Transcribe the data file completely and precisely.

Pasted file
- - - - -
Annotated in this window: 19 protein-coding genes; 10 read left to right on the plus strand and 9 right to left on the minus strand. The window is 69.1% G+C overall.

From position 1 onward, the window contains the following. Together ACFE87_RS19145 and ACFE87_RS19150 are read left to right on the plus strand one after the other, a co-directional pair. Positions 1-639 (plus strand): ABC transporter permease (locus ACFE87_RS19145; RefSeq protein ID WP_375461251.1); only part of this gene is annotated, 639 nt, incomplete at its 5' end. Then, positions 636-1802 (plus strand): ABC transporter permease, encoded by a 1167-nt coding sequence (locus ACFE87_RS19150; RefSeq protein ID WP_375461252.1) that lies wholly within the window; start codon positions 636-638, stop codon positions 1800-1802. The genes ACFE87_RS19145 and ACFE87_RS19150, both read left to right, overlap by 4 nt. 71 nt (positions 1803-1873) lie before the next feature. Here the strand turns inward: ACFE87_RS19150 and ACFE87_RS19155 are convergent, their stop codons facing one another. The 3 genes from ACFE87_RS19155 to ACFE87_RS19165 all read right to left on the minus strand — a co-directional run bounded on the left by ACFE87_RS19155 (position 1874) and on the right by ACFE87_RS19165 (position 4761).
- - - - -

Annotated in this window: 19 protein-coding genes; 10 read left to right on the plus strand and 9 right to left on the minus strand. The window is 69.1% G+C overall.

From position 1 onward, the window contains the following. Together ACFE87_RS19145 and ACFE87_RS19150 are read left to right on the plus strand one after the other, a co-directional pair. Positions 1-639 (plus strand): ABC transporter permease (locus ACFE87_RS19145; RefSeq protein ID WP_375461251.1); only part of this gene is annotated, 639 nt, incomplete at its 5' end. Then, positions 636-1802 (plus strand): ABC transporter permease, encoded by a 1167-nt coding sequence (locus ACFE87_RS19150; RefSeq protein ID WP_375461252.1) that lies wholly within the window; start codon positions 636-638, stop codon positions 1800-1802. The genes ACFE87_RS19145 and ACFE87_RS19150, both read left to right, overlap by 4 nt. 71 nt (positions 1803-1873) lie before the next feature. Here the strand turns inward: ACFE87_RS19150 and ACFE87_RS19155 are convergent, their stop codons facing one another. The 3 genes from ACFE87_RS19155 to ACFE87_RS19165 all read right to left on the minus strand — a co-directional run bounded on the left by ACFE87_RS19155 (position 1874) and on the right by ACFE87_RS19165 (position 4761).